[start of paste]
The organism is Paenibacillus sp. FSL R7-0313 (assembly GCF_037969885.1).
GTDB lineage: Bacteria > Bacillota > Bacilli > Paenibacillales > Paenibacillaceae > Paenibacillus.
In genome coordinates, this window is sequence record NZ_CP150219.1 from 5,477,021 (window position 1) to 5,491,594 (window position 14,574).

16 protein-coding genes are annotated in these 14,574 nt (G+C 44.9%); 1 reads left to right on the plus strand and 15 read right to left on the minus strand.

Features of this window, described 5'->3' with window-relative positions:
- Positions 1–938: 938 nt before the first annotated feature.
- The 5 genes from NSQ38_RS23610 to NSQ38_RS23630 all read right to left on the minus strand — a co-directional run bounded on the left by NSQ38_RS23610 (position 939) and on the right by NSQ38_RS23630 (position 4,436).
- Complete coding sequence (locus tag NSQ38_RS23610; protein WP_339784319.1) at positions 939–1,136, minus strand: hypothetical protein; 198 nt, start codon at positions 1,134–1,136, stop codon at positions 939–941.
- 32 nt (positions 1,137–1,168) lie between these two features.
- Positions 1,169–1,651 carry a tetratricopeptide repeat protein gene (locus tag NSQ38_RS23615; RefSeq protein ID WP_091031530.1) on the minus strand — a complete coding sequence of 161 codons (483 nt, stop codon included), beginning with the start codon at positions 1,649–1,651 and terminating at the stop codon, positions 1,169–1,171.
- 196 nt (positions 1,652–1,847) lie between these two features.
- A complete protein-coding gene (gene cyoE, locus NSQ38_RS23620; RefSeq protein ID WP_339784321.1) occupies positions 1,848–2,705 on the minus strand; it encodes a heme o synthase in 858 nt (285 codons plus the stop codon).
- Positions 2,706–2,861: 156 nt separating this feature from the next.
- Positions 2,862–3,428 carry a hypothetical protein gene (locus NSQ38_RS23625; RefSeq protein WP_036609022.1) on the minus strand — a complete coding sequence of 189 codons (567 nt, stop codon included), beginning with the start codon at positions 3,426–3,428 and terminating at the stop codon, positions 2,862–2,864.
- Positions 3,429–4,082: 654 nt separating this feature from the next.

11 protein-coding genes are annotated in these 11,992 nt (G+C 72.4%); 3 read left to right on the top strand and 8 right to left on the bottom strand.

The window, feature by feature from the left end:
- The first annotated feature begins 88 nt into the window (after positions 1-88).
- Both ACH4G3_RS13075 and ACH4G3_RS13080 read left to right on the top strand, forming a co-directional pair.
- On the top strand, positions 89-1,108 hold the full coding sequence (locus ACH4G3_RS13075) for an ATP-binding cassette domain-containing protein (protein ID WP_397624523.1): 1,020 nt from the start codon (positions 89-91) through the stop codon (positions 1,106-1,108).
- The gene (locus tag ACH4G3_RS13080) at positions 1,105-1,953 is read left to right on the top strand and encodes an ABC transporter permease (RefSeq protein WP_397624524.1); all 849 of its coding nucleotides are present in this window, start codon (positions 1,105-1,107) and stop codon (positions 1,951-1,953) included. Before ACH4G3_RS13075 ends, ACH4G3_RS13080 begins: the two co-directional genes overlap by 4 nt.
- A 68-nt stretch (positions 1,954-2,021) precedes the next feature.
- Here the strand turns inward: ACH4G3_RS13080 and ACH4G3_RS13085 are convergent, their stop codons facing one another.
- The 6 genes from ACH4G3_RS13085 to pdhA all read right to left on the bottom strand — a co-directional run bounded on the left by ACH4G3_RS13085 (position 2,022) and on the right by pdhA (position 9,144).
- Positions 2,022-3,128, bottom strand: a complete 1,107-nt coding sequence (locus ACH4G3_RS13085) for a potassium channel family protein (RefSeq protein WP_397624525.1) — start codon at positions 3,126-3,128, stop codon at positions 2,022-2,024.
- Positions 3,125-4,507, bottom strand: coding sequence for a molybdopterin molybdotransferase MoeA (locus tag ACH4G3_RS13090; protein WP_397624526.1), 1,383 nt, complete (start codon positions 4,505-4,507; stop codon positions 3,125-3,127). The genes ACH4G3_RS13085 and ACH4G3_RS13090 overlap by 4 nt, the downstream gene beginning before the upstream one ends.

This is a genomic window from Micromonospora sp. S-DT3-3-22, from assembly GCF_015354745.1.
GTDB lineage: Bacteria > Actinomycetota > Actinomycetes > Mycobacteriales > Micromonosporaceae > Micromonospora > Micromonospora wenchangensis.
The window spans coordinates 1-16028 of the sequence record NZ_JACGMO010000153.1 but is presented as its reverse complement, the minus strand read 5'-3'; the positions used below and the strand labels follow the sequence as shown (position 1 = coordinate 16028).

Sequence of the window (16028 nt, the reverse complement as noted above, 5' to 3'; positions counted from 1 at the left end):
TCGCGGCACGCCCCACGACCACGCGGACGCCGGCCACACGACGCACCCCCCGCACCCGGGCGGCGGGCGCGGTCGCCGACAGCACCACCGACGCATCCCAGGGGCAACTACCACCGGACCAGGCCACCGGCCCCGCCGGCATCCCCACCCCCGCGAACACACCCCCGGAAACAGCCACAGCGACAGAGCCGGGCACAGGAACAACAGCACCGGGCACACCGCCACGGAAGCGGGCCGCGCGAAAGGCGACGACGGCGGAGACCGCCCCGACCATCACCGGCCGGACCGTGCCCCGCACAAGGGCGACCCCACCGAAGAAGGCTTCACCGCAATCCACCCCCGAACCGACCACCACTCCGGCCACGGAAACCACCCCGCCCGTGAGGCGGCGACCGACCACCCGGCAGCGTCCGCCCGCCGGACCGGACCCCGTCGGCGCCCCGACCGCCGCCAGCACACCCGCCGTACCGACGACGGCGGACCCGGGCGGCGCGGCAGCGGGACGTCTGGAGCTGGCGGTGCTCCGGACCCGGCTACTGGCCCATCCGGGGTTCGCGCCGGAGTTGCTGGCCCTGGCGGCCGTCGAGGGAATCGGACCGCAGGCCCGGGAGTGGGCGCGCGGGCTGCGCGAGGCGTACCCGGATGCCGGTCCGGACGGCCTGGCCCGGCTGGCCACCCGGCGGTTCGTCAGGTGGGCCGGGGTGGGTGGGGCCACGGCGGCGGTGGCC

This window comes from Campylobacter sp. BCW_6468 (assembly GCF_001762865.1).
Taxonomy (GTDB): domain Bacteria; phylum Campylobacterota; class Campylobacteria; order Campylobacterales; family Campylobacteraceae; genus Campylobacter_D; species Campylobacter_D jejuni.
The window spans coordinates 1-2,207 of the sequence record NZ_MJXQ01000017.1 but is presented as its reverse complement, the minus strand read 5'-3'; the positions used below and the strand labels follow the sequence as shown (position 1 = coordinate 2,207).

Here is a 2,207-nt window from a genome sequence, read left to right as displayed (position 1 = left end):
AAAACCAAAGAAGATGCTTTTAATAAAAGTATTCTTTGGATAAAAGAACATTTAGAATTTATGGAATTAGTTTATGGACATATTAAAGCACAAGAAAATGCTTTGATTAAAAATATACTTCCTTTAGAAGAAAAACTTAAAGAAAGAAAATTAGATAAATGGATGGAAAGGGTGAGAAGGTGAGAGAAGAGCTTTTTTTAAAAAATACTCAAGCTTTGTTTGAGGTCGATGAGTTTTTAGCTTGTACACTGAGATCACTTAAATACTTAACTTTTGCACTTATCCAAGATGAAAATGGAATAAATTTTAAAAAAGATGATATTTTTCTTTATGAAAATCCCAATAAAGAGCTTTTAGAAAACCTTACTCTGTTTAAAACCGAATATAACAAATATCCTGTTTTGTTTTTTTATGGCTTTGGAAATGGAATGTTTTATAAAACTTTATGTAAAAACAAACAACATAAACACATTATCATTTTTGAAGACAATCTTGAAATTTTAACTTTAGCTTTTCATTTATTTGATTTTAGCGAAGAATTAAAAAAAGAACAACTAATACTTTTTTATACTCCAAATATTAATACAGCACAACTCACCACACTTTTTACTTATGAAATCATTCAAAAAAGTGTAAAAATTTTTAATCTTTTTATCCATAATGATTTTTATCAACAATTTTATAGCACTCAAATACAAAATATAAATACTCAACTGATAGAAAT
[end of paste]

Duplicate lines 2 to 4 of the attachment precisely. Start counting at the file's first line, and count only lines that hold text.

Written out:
GTDB lineage: Bacteria > Bacillota > Bacilli > Paenibacillales > Paenibacillaceae > Paenibacillus.
In genome coordinates, this window is sequence record NZ_CP150219.1 from 5,477,021 (window position 1) to 5,491,594 (window position 14,574).

16 protein-coding genes are annotated in these 14,574 nt (G+C 44.9%); 1 reads left to right on the plus strand and 15 read right to left on the minus strand.